I don’t profess to be an expert – by the time I read this book in the early nineties it had already become a classic while I was still at school. But I do know that Cane has his genders muddled: Kidder is a man, though with a first name like that it’s an easy mistake to make. I like the passage Cane picked out, though, because I met Tom West in the early nineties at Data General’s headquarters, and it describes him well…


Source: The Computer Museum. I think West is on the left, Kidder on the right (and not the other way around as suggested by the Museum). I met West many years later, but he still had the beard.

I’d been invited to go and meet West and his team after some pretty constant harassment on the phone while I was news editor of a little weekly newsletter called UnigramX. Back then, before the dawn of the Internet as a publishing medium, we printed and posted the newsletter every week to those with an eye on Unix – vendors as much as end users.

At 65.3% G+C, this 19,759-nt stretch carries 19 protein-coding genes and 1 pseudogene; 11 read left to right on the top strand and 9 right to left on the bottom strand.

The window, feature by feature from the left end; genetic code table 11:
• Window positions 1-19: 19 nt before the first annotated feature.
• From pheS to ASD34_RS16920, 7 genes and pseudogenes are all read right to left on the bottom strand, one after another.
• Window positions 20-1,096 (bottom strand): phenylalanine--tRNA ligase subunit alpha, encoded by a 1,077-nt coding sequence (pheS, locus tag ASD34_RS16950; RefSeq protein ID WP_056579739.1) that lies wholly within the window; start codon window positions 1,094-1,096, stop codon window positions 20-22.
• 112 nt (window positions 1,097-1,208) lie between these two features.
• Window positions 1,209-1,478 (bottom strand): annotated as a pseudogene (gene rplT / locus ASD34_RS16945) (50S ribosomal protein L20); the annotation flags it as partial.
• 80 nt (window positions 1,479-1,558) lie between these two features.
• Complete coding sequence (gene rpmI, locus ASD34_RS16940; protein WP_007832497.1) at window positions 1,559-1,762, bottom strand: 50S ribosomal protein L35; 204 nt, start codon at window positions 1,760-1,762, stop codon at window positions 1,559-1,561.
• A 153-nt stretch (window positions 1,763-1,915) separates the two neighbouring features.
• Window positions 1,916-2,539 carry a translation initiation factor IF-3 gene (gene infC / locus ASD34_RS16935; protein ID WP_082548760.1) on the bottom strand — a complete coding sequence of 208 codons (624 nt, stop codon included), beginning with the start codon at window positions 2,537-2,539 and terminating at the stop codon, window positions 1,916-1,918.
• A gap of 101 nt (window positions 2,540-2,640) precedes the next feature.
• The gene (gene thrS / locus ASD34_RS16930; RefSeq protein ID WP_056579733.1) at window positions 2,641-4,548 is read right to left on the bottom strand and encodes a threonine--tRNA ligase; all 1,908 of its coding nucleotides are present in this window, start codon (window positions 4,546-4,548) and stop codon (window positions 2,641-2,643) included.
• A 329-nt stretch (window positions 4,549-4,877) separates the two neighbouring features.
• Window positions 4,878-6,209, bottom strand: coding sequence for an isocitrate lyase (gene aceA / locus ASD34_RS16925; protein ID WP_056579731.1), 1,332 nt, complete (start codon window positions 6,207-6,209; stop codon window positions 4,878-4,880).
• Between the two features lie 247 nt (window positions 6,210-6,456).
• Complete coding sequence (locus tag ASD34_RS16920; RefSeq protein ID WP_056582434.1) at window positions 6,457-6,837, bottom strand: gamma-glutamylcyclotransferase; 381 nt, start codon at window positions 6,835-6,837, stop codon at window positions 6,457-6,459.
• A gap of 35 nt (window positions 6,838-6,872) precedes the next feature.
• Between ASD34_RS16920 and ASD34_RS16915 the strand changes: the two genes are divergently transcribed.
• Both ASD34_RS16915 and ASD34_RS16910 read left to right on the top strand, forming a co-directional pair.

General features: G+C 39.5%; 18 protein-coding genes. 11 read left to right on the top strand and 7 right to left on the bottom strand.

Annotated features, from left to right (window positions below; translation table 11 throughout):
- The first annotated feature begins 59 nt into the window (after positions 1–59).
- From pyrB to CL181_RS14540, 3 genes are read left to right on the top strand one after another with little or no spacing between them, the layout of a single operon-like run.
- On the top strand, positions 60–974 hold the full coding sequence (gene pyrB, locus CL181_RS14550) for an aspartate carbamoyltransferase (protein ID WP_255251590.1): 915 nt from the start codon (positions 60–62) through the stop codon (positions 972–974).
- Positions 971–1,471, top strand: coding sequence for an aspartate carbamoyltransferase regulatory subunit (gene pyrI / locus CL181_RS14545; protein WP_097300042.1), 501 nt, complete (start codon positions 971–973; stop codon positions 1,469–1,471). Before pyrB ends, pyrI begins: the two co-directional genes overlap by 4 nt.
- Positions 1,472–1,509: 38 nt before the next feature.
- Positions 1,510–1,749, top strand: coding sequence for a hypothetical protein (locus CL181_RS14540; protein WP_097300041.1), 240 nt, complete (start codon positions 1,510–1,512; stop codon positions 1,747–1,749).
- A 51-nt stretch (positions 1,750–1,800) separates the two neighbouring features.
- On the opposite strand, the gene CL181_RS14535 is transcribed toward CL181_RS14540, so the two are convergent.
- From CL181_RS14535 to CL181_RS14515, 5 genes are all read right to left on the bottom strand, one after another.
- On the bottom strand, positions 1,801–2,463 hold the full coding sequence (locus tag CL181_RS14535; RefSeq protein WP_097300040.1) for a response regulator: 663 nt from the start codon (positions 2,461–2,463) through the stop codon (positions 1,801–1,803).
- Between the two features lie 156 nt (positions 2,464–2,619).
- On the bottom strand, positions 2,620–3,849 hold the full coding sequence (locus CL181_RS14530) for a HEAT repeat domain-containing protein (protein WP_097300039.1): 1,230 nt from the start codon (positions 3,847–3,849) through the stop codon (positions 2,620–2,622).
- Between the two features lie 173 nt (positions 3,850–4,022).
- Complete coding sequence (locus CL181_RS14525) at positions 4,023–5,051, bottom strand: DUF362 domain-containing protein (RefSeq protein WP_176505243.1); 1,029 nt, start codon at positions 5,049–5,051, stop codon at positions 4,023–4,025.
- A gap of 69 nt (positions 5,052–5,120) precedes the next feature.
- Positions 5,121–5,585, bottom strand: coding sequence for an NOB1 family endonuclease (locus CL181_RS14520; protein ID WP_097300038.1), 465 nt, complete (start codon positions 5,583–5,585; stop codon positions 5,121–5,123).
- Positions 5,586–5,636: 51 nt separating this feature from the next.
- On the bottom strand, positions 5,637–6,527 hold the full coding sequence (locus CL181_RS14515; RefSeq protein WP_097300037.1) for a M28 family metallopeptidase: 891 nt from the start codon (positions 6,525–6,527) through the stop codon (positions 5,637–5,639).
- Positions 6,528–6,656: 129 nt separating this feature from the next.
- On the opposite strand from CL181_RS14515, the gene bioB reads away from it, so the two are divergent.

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I’d called West and his team so many times about a new skunkworks project he was by this time working on — called ThiinLine — that they eventually let me fly out and see what he was doing down in the labs.

By this time West was already considered by many to be nothing short of engineering gold-dust. As well the big part he played in the development of the minicomputer that Kidder’s book describes so well, the Eclipse, he and his team went on to build DG’s Aviion non uniform memory architecture (NUMA) servers that took Microsoft’s fledgling Windows Server operating system to new levels of scalability.